Boom time for young Borderers

YouthBorders shortlisted

YouthBorders shortlisted

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In just over five years, youth work in the Borders has been transformed almost beyond recognition, much of it due the efforts of Youth Borders.

In that time the number of youth groups has boomed to where the region now boasts 35 major organisations catering for nearly 3,000 young people.

What prompted action was a crucial meeting back in the October of 2009, which reviewed the historic issues that had always faced those working and volunteering in the local youth work sector.

Traditional difficulties were substantial, ranging from a lack of sustainability, including accessing stable sources of funding and too few trustees, to a very low uptake of Youth Scotland youth worker training and a real difficulty in reaching young people in more rural areas.

But five years later and the revolution in the local youth sector has now seen Youth Borders shortlisted for next week’s National Youth Worker of the Year Awards , run by YouthLink Scotland.

These recognise and celebrate outstanding achievement with young people.

Youth Borders was formed in 2007 when the Borders Association of Youth Groups and the Borders Voluntary Youth Work Forum merged.

As an umbrella charity able to facilitate easier access to information and guidance on a host of topics, including youth work, fundraising, child protection, professional development and treasurer training, Youth Borders has brought much-needed sustainability, motivation and an aspirational approach to youth work provision.

And thanks to the efforts of Youth Borders, more young people than ever before – nearly 3,000 – have access to support and out-of-school activities.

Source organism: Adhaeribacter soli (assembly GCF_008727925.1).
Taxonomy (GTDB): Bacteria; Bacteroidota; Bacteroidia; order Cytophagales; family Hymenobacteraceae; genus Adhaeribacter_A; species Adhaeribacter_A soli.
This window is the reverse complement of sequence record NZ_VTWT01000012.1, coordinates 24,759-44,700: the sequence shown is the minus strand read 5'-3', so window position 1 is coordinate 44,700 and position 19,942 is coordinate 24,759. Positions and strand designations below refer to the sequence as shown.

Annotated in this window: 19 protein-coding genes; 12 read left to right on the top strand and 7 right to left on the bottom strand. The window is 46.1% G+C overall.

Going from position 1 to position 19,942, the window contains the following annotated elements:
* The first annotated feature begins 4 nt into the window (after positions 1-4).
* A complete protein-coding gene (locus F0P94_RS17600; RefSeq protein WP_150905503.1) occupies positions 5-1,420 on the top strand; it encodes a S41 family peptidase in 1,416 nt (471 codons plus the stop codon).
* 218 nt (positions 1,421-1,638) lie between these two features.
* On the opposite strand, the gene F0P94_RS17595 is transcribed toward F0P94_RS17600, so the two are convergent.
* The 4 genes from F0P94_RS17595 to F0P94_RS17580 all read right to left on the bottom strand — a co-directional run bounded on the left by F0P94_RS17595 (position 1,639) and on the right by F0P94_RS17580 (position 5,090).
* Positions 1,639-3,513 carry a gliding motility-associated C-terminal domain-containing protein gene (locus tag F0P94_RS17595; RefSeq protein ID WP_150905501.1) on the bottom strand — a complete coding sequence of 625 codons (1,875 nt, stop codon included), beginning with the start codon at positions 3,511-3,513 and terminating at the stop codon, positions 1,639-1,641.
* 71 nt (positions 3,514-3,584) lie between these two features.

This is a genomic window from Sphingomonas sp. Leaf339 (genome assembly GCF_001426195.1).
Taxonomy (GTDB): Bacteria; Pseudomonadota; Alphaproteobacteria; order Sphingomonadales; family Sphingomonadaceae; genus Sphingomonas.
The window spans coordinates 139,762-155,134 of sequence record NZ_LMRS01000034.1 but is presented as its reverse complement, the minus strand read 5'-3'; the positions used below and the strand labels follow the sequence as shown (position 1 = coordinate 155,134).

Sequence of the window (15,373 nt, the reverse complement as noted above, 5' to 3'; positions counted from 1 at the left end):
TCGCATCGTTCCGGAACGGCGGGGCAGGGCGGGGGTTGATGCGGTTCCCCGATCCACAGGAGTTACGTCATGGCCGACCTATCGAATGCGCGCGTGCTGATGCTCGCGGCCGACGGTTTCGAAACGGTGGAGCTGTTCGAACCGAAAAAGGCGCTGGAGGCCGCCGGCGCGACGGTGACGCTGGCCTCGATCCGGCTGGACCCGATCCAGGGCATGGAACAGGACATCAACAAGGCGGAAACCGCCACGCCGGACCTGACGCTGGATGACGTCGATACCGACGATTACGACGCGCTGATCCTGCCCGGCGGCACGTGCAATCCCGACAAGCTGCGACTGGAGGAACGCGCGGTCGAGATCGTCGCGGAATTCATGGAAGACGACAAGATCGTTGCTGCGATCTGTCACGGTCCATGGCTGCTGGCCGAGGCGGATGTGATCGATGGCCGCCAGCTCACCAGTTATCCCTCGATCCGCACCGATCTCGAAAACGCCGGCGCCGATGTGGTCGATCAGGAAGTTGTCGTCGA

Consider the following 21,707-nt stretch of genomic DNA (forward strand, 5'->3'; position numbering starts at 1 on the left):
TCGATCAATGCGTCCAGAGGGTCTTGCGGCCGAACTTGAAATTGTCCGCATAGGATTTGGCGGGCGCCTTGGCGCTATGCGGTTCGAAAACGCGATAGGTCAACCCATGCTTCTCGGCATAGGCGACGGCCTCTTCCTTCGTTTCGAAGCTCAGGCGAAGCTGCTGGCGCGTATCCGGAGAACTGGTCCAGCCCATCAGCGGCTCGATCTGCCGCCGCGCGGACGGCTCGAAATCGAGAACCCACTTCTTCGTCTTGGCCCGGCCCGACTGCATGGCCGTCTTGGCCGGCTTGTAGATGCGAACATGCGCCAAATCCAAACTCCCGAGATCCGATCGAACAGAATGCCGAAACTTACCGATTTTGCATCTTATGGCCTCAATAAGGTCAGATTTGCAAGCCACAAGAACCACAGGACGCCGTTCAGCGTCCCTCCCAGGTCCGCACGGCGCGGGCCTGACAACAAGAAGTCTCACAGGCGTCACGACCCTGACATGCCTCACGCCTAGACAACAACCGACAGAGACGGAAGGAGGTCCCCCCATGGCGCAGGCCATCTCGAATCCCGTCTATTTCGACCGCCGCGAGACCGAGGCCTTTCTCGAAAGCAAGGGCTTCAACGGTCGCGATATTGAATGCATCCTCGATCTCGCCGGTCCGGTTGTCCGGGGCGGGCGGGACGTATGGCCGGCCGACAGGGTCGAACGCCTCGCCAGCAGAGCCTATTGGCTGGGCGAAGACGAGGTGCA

The charity supports seven lead youth work organisations – Connect Berwickshire Youth Project; Escape Youth Café, Hawick; Rowlands, Selkirk; Earlston Youth Catchment; Cheviot Locality Youth Work; Tweeddale Youth Action; TD1, Galashiels.

The organisation has helped open doors for these groups and strengthened the relationship between volunteers who run youth groups and partners such as Scottish Borders Council.

Bridie Ashrowan has been Youth Borders project manager since 2009 and says, while the youth sector is catering for more young people than ever before, there are still on-going challenges.

“That includes the competitiveness of funding and finding stable sources of funding and encouraging more people to consider becoming trustees and volunteers,” said Bridie, who has also worked for Project Scotland, the Woodland Trust Scotland and, most recently, Borders Forest Trust.

“However, the last few years have seen us learn a lot more about the science involved in running a charity,” she added. Our job is to help youth work providers do their job better, whether that be from facilitating contact with the local authority, looking at affordable insurances or providing basic training.

“Five years ago, groups were not getting trustees coming forward, groups had very small boards, often lacked leadership and training of staff was difficult.

“Now the numbers speak for themselves. The seven lead organisations are all independent but all meet together, share intelligence and information about funding resources.

“If there are people out there who think there is a gap in their area for some kind of youth provision, then I’d say get in touch with Youth Borders first. Afterall, we’ve already done a lot of the legwork on many of the issues they will face, which means we can help point them in the right direction.”

Despite all the challenges for those involved in youth work, what is not in doubt is that the range of activities now on offer is changing both the image of Borders young people and the image they have of themselves and each other.

Participating in activities has seen stronger CVs for young people and growing confidence, and a spin-off benefit has been that a number of those who have served as volunteers have ended up finding full-time jobs as a direct result.

And Bridie says there is now a need to tell the stories of young people’s achievement more assertively, and to wider audiences; supported with facts, figures and case studies, adding: “There are fantastic success stories across the region and young people, as well as those who work with them, deserve to have these highlighted and celebrated.”

To find out more about the variety of volunteering opportunities near to you, contact Volunteer Cluster Co-ordinator Kai Peacock on 07585825974, or email

l NEXT WEEK: Spotlight on Connect Berwickshire Youth Project

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